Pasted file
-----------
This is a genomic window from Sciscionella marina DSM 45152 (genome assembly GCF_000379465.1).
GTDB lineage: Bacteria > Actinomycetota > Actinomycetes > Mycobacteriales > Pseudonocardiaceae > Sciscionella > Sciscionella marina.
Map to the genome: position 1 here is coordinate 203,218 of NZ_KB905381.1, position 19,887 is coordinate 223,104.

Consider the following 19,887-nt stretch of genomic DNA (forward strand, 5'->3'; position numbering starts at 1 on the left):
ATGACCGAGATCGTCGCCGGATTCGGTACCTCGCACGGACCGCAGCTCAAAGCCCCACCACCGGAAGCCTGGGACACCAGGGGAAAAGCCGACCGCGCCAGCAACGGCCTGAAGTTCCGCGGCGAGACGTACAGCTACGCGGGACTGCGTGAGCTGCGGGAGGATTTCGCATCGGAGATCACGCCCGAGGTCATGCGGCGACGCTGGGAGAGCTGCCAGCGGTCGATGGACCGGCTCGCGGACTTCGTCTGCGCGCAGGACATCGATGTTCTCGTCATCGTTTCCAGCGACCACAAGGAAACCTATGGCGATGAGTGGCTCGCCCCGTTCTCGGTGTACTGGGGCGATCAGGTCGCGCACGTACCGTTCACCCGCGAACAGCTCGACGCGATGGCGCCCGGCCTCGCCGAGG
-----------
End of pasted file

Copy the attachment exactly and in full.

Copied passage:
This is a genomic window from Sciscionella marina DSM 45152 (genome assembly GCF_000379465.1).
GTDB lineage: Bacteria > Actinomycetota > Actinomycetes > Mycobacteriales > Pseudonocardiaceae > Sciscionella > Sciscionella marina.
Map to the genome: position 1 here is coordinate 203,218 of NZ_KB905381.1, position 19,887 is coordinate 223,104.

Consider the following 19,887-nt stretch of genomic DNA (forward strand, 5'->3'; position numbering starts at 1 on the left):
ATGACCGAGATCGTCGCCGGATTCGGTACCTCGCACGGACCGCAGCTCAAAGCCCCACCACCGGAAGCCTGGGACACCAGGGGAAAAGCCGACCGCGCCAGCAACGGCCTGAAGTTCCGCGGCGAGACGTACAGCTACGCGGGACTGCGTGAGCTGCGGGAGGATTTCGCATCGGAGATCACGCCCGAGGTCATGCGGCGACGCTGGGAGAGCTGCCAGCGGTCGATGGACCGGCTCGCGGACTTCGTCTGCGCGCAGGACATCGATGTTCTCGTCATCGTTTCCAGCGACCACAAGGAAACCTATGGCGATGAGTGGCTCGCCCCGTTCTCGGTGTACTGGGGCGATCAGGTCGCGCACGTACCGTTCACCCGCGAACAGCTCGACGCGATGGCGCCCGGCCTCGCCGAGG